“People driving past would just sort of say, ‘Oh, there’s the homeless,’ and keep driving … We were thinking, ‘What can we do to give ourselves something good to do and change that perception?’”
Justice Born found himself homeless in Salem a few years back. He saw firsthand what it was like to be marginalized, on the outskirts of society. He also saw great organizations doing good work to help bring people like him back into communities. And he wanted to do the same.
In 2011, he and a group of friends met with the city of Salem to propose a deal: In lieu of payment, they would clean up the city streets and parks in order to host a concert. An organizer, Born put together the event with local talent. He wanted to bring people from all different parts of the community together.
The festival, and the cleanup, was a success.
“Everyone felt really great about it,” Born says. “People couldn’t believe we were cleaning up a city to put on a concert. Wait, homeless people doing this for the community, not community service?”
A year later, no longer homeless, he wanted to try it again. Now, he’s been putting on the free festival annually for six years while founding and growing hip-hop collective Wreck Shop Movement. He’s added a co-founder, Michelle La Poetica, and changed the name, but kept the bottom line: helping marginalized people—homeless, immigrants, formerly incarcerated—be a part of the community.
This goal is reflected in the festival’s new name, Bridgin’ Gaps, and in the collision of art and activism that will be present in this year’s event on Aug 5 and 6 at the Salem Willow Park. Alongside performances that range from doo-wop to hip-hop, some 25 nonprofits are signed up to be at the festival so that music enjoyers can learn about the work these organizations are doing for the community.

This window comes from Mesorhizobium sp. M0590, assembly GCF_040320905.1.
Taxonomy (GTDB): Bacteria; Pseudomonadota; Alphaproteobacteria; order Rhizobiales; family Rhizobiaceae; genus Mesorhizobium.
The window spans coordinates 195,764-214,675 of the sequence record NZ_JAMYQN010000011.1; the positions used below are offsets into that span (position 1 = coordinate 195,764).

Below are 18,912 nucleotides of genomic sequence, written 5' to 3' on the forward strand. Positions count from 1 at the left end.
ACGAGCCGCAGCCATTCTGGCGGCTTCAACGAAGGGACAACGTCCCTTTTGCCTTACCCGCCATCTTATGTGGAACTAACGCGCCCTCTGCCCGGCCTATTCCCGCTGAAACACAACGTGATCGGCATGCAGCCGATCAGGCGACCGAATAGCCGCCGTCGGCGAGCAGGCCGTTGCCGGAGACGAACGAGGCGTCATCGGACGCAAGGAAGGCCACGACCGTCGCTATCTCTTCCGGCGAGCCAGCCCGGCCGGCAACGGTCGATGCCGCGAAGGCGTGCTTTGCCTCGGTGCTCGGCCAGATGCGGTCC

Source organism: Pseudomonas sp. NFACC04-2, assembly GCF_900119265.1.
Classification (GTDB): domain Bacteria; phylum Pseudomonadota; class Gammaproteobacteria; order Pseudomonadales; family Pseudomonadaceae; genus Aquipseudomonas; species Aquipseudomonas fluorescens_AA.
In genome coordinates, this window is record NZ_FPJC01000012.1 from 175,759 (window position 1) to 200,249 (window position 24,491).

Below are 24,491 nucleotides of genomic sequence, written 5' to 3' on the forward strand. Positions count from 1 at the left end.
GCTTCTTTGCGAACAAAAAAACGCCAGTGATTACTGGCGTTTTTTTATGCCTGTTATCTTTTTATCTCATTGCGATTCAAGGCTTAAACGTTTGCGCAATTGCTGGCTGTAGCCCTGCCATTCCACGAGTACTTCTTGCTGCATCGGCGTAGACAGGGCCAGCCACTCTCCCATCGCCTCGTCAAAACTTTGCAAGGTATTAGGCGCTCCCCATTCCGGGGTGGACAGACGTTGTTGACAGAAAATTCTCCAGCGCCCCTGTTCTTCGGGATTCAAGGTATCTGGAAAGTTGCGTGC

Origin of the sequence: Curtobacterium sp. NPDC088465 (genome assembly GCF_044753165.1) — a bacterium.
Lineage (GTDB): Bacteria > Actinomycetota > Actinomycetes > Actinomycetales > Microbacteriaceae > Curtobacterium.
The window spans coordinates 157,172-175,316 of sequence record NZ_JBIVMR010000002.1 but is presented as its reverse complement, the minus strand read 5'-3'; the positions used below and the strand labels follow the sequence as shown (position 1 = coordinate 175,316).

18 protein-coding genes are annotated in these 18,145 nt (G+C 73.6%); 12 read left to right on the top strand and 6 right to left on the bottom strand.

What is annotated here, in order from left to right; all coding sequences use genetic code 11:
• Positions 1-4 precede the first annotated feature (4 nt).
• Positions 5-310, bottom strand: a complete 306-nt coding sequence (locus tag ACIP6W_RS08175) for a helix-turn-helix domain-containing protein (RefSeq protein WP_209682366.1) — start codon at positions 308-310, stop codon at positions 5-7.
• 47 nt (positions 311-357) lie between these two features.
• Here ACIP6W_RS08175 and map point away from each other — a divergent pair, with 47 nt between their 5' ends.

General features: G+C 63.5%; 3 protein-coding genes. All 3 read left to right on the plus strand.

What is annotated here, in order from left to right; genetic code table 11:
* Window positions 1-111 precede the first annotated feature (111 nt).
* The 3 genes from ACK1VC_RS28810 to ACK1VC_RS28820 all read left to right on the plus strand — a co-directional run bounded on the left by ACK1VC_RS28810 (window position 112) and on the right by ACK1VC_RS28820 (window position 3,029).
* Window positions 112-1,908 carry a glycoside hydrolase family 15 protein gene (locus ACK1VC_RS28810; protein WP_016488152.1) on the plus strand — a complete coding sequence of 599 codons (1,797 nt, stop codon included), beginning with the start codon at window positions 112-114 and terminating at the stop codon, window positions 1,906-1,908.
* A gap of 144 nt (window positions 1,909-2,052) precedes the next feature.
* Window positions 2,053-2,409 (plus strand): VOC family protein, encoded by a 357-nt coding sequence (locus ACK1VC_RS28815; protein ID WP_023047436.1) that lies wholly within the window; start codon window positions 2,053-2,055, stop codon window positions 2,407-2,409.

It’s a “come for Smigzee Doowop, Big Ol’ Dirty Bucket, or Slam Kitchen, stay for Timmy’s Angels and One Community One Voice” type of thing. And there will also be voter registration tables at the event to get people signed up and engaged as the 2018 election season approaches.
“We want to create a magnetic attraction to the arts, and while [people] are there for that, they can be surrounded by helpful information and resources,” Born says.
A key element of the festival that is particularly important to him is their unique marketing model. Bridgin’ Gaps pays local homeless people to distribute flyers and assist with the setup for the festival, giving them a vital role in the event and opening doors to networking opportunities as they spread the word throughout the community. Born hopes it could allow people who might not have otherwise met to connect about a shared field of interest.
He also hopes that the festival itself will act as a pilot to introduce ideas for year-round programs that could facilitate similar community engagement.
“There’s a whole bunch of attention on everything that is wrong right now,” Born says, “We just want to bring the attention back to these organizations who are doing really good things here in the community.”